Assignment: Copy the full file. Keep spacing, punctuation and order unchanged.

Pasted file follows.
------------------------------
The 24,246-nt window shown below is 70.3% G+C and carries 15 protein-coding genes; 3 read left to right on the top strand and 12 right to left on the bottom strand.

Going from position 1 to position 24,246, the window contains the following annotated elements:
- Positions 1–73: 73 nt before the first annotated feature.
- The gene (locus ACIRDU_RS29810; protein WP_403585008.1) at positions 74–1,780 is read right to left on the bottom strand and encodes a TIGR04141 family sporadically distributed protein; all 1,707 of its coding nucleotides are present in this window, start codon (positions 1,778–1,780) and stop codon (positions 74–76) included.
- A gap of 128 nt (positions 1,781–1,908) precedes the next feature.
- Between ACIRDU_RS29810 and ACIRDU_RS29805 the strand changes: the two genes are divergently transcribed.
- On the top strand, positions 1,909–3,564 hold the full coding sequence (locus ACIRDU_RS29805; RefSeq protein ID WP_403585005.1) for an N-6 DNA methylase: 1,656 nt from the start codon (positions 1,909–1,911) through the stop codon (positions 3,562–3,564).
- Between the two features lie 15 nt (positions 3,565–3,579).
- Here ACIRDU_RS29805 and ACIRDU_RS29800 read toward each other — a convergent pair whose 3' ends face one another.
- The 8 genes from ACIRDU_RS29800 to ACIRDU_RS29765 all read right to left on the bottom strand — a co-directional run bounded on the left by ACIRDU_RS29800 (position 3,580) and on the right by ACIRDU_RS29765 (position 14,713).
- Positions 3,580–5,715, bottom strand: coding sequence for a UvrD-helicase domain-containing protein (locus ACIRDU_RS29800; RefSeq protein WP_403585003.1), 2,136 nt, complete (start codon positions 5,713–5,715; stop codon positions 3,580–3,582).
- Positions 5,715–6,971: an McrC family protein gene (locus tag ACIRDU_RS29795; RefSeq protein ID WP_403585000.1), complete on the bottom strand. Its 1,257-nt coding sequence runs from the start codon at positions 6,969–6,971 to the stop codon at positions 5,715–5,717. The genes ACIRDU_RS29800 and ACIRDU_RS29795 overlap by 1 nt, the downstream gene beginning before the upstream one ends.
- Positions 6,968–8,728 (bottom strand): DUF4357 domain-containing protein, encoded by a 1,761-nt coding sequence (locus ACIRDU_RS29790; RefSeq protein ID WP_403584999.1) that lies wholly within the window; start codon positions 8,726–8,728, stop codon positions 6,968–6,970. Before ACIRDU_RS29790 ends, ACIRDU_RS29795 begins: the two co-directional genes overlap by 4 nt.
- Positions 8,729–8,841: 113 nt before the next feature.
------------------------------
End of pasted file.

The 24,246-nt window shown below is 70.3% G+C and carries 15 protein-coding genes; 3 read left to right on the top strand and 12 right to left on the bottom strand.

Going from position 1 to position 24,246, the window contains the following annotated elements:
- Positions 1–73: 73 nt before the first annotated feature.
- The gene (locus ACIRDU_RS29810; protein WP_403585008.1) at positions 74–1,780 is read right to left on the bottom strand and encodes a TIGR04141 family sporadically distributed protein; all 1,707 of its coding nucleotides are present in this window, start codon (positions 1,778–1,780) and stop codon (positions 74–76) included.
- A gap of 128 nt (positions 1,781–1,908) precedes the next feature.
- Between ACIRDU_RS29810 and ACIRDU_RS29805 the strand changes: the two genes are divergently transcribed.
- On the top strand, positions 1,909–3,564 hold the full coding sequence (locus ACIRDU_RS29805; RefSeq protein ID WP_403585005.1) for an N-6 DNA methylase: 1,656 nt from the start codon (positions 1,909–1,911) through the stop codon (positions 3,562–3,564).
- Between the two features lie 15 nt (positions 3,565–3,579).
- Here ACIRDU_RS29805 and ACIRDU_RS29800 read toward each other — a convergent pair whose 3' ends face one another.
- The 8 genes from ACIRDU_RS29800 to ACIRDU_RS29765 all read right to left on the bottom strand — a co-directional run bounded on the left by ACIRDU_RS29800 (position 3,580) and on the right by ACIRDU_RS29765 (position 14,713).
- Positions 3,580–5,715, bottom strand: coding sequence for a UvrD-helicase domain-containing protein (locus ACIRDU_RS29800; RefSeq protein WP_403585003.1), 2,136 nt, complete (start codon positions 5,713–5,715; stop codon positions 3,580–3,582).
- Positions 5,715–6,971: an McrC family protein gene (locus tag ACIRDU_RS29795; RefSeq protein ID WP_403585000.1), complete on the bottom strand. Its 1,257-nt coding sequence runs from the start codon at positions 6,969–6,971 to the stop codon at positions 5,715–5,717. The genes ACIRDU_RS29800 and ACIRDU_RS29795 overlap by 1 nt, the downstream gene beginning before the upstream one ends.
- Positions 6,968–8,728 (bottom strand): DUF4357 domain-containing protein, encoded by a 1,761-nt coding sequence (locus ACIRDU_RS29790; RefSeq protein ID WP_403584999.1) that lies wholly within the window; start codon positions 8,726–8,728, stop codon positions 6,968–6,970. Before ACIRDU_RS29790 ends, ACIRDU_RS29795 begins: the two co-directional genes overlap by 4 nt.
- Positions 8,729–8,841: 113 nt before the next feature.